The House Ways & Means Committee took up the topic of Chapter 313 economic development incentives, which are set to expire from law in December. A representative of the Texas Comptroller explained that the upcoming expiration of the law has driven a significant increase in applications. The Comptroller usually receives about 40 such applications per year, but in 2022, the office received closer to 400 applications. Due to the staff time necessary to process the applications, the Comptroller established a deadline of June 1, 2022 for applications, to allow processing by the end of the year.

Representatives from industry testified that all but five other states offer some type of economic development incentives similar to what Chapter 313 provided for Texas and expressed concern about the loss of opportunity to bring additional development to Texas over the next year. They expressed an urgency regarding the need to create a new type of incentive in 2023. Other witnesses testified against bringing any such incentives back to law, calling it corporate welfare and stating that such incentives take tax dollars away from schools.

Christy Rome testified on behalf of the Coalition asking lawmakers to ensure that school districts have a seat at the table to play a role in the economic development of their communities. Over the years, the ability for school districts to play a role in economic development has been greatly limited. Coalition Board member Dr. Rickie Harris, Superintendent of West Orange-Cove CISD, testified about the benefits to his district of Chapter 313 agreements. His district serves a student population that is largely economically disadvantaged, but through the agreements WOC CISD has found advantages to help serve those students and the community as a whole.

When the Senate Local Government Committee met on September 14, they addressed the topic of Voter-Approval Tax Rate (VATR) Elections. Committee Chair Senator Paul Bettencourt (R-Houston) recently issued a press release criticizing districts for proposing VATR Elections that seek to "wipeout state mandated M&O property tax relief". Whether you're proposing a VATR Election or bond election this year or not, you may want to take a listen to the first 15 minutes of the September 14 hearing.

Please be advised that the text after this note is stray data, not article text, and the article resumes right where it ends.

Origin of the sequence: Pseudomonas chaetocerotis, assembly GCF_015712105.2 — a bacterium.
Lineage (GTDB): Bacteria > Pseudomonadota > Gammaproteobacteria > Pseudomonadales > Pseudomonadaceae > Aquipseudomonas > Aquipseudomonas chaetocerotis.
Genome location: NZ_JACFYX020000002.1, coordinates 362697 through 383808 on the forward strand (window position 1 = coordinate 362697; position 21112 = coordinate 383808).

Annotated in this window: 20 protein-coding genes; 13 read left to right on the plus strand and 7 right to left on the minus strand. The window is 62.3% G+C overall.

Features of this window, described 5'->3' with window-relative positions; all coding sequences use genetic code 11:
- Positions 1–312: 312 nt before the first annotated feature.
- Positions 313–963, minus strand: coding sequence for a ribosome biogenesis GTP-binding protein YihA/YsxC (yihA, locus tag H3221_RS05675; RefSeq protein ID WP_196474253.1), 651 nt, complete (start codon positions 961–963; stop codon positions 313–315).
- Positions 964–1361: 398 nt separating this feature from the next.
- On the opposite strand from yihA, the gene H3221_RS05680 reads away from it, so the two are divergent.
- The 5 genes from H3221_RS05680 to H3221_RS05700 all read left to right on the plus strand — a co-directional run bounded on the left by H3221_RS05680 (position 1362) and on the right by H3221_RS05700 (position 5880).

Both House and Senate committees heard testimony regarding the many challenges the ever-increasing property values pose for taxpayers. They walked through the challenges of the appraisal system and also discussed the affordability issues that result from the increased values.
Communications Resources
As a reminder, we've made two communications toolkits available to assist districts that have elections on the ballot in November. You can find those via the links below:

Committee & Commission Updates
Here is the latest information on legislative committees and commissions we are tracking. 111 days remain before the 88th Legislative Session, and bill filing begins in less than two months.

The Commission is scheduled to meet again on September 28.

The Task Force has met three times now and provided an update on their work on September 15, and the Chair of that Task Force provided testimony to the two committees conducting a joint hearing in the House today.

The Commission on Special Education Funding met on September 9 and heard testimony on Day Placement and Residential Facilities.

Other than the House hearing currently underway, no future meetings are scheduled for legislative committees at this time. House Committee work is concluded for most (but not all) committees. The Senate Education Committee has quite a few interim charges that have yet to be covered. Remember that you can always check our hearing tracker to stay up-to-date on which interim charges have been heard and when.
Priorities for the 88th Legislative Session

  • Enable public schools to meet students' needs
  • Control the cost of recapture
  • Protect the sustainability of public education funding
  • Ensure public accountability of public dollars
  • Preserve local decision-making

You can take a look at the priorities on our website to get more information behind each of those statements. And if you are interested in even more details about what all of this means, we have expanded further with an itemized list of priorities under each of those headings.